• Gastrointestinal infections

    Clinical information

    Gastrointestinal infections can be caused by bacteria, viruses and parasites and are among the most frequent infectious diseases. They manifest as gastritis, diarrhoea, vomiting or unspecific symptoms which occur within only few hours after uptake of the pathogen with some bacterial or viral infections and may, in rare cases, lead to chronic sequelae. Infections with parasitic pathogens, however, usually take a chronic course.


    Viral infections are often self-limiting, which is why it is sufficient to treat the symptoms, and laboratory diagnostic tests are usually not performed. Bacteria such as Yersinia and Campylobacter, however, may cause immunologically mediated secondary diseases, e.g. reactive arthritis. Here, serological tests may support the diagnosis. Infections with Helicobacter pylori may cause chronic active gastritis and complications such as gastroduodenal ulcer disease, stomach carcinoma or lymphoma. Antibody detection is recommended in suspected cases of non-acute or chronic infection. Parasitic pathogens such as Schistosoma and Strongyloides stercoralis can also cause gastrointestinal symptoms with chronic courses. Direct and indirect methods are applied for diagnostics. In general, specific antibody detection is suitable to support the diagnosis in suspected cases of chronic courses or secondary diseases, but not for diagnostics in acute cases.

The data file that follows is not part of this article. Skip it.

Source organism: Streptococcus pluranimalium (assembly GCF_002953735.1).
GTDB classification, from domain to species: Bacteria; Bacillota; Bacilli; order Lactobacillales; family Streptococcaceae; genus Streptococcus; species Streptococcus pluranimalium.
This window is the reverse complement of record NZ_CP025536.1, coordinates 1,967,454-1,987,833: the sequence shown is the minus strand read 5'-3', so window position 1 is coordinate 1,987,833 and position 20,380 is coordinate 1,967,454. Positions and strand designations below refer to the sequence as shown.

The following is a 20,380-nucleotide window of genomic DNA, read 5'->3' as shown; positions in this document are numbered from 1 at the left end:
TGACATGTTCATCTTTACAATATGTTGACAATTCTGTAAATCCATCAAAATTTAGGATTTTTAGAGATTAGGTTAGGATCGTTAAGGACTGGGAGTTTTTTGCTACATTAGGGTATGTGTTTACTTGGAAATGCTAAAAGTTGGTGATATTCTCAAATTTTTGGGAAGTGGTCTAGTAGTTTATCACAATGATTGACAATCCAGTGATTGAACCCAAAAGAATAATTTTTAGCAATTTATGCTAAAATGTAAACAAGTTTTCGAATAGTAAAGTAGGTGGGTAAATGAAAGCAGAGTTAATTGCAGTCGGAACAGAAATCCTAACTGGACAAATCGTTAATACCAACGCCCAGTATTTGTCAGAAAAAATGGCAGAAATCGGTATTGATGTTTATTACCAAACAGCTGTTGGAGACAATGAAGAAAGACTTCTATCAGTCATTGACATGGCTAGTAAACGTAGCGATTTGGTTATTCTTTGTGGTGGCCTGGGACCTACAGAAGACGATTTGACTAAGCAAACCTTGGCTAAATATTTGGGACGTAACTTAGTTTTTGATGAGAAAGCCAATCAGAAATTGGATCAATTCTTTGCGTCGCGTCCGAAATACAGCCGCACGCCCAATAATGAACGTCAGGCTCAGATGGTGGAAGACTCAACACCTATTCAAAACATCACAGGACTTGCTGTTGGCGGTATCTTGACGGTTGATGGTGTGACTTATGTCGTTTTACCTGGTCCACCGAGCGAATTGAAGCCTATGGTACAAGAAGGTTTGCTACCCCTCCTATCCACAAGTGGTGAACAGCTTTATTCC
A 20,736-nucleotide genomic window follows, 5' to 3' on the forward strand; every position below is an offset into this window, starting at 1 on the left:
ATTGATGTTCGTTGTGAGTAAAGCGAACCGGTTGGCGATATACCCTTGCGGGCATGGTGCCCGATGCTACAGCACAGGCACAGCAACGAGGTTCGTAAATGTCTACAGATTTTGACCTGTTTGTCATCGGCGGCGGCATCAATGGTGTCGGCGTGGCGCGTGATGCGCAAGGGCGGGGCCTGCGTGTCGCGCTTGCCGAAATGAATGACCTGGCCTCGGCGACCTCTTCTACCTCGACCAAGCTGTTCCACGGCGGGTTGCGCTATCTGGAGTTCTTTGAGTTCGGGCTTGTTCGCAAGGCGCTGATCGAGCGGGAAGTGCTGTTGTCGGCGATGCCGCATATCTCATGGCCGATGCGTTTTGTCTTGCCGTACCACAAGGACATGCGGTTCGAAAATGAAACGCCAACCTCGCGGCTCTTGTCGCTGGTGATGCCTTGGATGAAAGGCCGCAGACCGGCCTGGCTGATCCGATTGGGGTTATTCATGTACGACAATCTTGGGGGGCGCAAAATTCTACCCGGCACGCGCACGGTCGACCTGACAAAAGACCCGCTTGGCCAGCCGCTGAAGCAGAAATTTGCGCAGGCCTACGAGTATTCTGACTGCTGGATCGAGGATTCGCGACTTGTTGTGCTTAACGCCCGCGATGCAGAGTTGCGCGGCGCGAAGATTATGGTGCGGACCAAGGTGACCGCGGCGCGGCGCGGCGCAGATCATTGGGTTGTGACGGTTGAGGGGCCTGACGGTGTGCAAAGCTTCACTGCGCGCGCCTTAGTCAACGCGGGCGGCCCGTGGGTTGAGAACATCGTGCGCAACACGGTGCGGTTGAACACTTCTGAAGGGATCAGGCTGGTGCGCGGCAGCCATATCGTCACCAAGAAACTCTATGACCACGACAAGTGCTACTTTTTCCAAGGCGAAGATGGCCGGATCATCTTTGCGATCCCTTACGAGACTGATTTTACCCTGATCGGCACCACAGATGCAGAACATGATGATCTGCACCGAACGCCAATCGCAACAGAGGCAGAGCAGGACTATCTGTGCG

• Respiratory infections

    Respiratory infections

    Clinical information

    Infections of the respiratory tract are mainly caused by viruses (e.g. influenza viruses, adenoviruses, RSV), but also bacteria (e.g. Legionella, Bordetella pertussis, Mycoplasma pneumoniae, Chlamydia pneumoniae).  Both the upper (e.g. nasal mucosa, paranasal sinuses) and the lower respiratory tracts (airways and bronchia) can be affected. The pathogens are mainly transmitted by droplet infection. Symptoms of respiratory infections include fever, cough, headaches and pain, pharyngitis, sinusitis, bronchitis or pneumonia.


    Since many respiratory pathogens cause similar symptoms, the diseases cannot usually be diagnosed based on the clinical image alone. Consequently, laboratory diagnostics are particular valuable. Direct pathogen detection (e.g. PCR) is in most cases the method of choice for the detection of acute respiratory infections.
    Since antibodies are only formed some days or weeks following infection and the prevalence increases with age, an infection can often only be diagnosed retrospectively by investigation of a serum pair and detection of an IgG titer increase. Serological tests can also contribute to epidemiological monitoring.

  • SARS-CoV-2 infection / COVID-19

    Clinical information:

    Severe acute respiratory syndrome coronavirus 2 (SARS-CoV-2, previously called 2019-nCoV) belongs to the family of coronaviruses and, like SARS-CoV, is classified in the genus Betacoronavirus. The new virus has its origin in China. At the end of 2019, it caused a first infection wave that has spread rapidly over the country and worldwide. Just a few days after the first report about patients with pneumonia of unclear origin, SARS-CoV-2 was identified as the causative pathogen.